Days of Infamy: Invasion, Occupation, and Liberation of Hawaii (1941-1943)

Discussion in 'Alternate History Books and Media' started by Alterwright, Jan 23, 2019.

  1. Matt Wiser Well-Known Member

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    With USN subs around? A tanker full of gasoline and another full of aviation fuel going up before going down will certainly negatively affect the fuel supply available to the occupation forces. Remember Oscar and Charlie doing their windsurfing trip around Oahu? They came across a convoy just before it was attacked by a sub, and one of the ships hit was likely a tanker, though Turtledove describes it as a Maru (wartime slang for freighter), and one was a freighter.
     
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  2. Drgyen Well-Known Member

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    Really? I can imagine the IJA did that out of spite because how much they hated their IJN rivals. Still Genda had to bike when his fleet were annihilated and fuel were prepared for the counter-invasion.

    I’m trying to remember if rickshaws were used in the books.
     
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  3. lordroel Well-Known Member

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    Having the two books on my kindle i made a search, they are mentioned two times, thus i think they might still be in use even if fuel is rationed.
     
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  4. Drgyen Well-Known Member

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    I agree it would be very likely as they were widely use in Asia and Japan during the war and it wouldn’t be any different in Hawaii.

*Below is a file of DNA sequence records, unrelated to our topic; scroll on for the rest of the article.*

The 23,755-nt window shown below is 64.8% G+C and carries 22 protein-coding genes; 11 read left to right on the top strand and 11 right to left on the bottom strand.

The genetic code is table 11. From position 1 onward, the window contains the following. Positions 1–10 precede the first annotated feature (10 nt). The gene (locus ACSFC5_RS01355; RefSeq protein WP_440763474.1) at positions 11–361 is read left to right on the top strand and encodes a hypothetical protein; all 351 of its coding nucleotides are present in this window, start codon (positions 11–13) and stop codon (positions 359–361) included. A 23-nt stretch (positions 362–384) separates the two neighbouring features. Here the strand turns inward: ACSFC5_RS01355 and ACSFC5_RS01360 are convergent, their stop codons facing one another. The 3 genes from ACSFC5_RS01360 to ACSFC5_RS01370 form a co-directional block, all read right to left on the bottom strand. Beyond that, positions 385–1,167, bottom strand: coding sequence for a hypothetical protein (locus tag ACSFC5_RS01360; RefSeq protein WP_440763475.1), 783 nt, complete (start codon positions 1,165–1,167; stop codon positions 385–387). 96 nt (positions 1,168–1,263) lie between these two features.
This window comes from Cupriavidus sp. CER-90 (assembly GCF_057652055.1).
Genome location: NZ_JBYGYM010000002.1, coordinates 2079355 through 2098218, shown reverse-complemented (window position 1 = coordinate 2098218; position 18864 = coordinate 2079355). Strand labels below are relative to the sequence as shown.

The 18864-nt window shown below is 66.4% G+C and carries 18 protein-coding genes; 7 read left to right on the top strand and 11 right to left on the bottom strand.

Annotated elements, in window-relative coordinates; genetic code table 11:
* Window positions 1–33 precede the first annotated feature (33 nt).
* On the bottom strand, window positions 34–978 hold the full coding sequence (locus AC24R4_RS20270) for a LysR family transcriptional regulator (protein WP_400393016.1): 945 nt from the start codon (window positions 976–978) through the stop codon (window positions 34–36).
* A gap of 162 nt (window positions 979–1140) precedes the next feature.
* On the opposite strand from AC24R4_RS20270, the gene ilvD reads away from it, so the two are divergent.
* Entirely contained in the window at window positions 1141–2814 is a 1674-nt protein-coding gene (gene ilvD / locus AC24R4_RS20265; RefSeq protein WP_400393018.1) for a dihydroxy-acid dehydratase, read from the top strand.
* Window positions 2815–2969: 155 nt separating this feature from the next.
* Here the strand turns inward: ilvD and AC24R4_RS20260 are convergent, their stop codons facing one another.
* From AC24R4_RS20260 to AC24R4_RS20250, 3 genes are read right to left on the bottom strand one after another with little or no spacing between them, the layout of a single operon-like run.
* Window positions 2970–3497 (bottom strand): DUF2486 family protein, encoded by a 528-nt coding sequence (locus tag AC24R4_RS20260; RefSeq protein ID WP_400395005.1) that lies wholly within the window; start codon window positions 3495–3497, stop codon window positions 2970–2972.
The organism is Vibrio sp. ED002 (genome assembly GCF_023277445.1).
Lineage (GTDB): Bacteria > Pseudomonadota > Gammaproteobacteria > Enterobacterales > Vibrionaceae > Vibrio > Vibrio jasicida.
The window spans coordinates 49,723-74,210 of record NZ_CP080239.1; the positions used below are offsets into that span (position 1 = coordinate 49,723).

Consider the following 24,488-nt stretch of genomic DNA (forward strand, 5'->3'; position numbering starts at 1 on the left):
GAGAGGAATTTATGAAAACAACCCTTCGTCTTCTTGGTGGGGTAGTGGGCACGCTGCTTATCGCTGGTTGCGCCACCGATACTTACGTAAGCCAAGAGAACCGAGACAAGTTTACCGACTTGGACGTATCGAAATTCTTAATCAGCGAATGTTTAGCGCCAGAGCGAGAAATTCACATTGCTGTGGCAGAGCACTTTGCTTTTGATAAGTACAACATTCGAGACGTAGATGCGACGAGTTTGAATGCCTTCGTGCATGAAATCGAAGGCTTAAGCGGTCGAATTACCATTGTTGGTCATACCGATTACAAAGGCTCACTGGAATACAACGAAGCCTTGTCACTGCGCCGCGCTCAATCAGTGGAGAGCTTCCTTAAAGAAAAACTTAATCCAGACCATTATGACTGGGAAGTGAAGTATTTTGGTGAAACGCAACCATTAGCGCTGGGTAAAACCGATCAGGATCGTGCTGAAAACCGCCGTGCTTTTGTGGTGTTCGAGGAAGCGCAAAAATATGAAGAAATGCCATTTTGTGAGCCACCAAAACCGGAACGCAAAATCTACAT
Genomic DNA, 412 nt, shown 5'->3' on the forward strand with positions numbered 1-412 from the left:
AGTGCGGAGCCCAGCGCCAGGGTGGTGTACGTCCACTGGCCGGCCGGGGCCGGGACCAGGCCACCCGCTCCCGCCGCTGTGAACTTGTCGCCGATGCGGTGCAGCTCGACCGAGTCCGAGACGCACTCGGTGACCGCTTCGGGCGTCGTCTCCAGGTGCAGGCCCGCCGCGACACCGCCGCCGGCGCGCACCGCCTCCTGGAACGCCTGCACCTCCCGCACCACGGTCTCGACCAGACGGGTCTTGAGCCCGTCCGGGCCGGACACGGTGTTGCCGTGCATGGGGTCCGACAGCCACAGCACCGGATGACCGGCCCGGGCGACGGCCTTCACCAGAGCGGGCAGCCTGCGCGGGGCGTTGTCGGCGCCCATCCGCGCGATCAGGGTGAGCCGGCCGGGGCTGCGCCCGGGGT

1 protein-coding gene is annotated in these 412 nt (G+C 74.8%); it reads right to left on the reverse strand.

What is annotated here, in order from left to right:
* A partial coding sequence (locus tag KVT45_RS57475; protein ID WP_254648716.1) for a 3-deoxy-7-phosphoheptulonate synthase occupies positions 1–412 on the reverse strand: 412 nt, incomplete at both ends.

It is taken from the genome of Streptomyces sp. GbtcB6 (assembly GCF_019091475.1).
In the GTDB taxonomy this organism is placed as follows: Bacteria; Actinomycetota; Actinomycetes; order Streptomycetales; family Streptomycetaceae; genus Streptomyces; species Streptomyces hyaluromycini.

5. Alterwright "You were never even a player."

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    What are some aspects of the occupation of Hawaii that weren't expanded on in the books, but you would have liked to see more of or explained more.

    Talking about Hawaii specifically.
     
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  6. Matt Wiser Well-Known Member

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    Compared to Oahu, control of the other islands by the Japanese was likely to be much looser. Some of the other islands, other than the Big Island, would have a brigade or a regiment as the garrison-and very spread out. The Big Island of Hawaii would have a division-and it, too, would be very spread out. It's the one island that one could wage a guerilla war, and get away with it.
     
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  7. Alterwright "You were never even a player."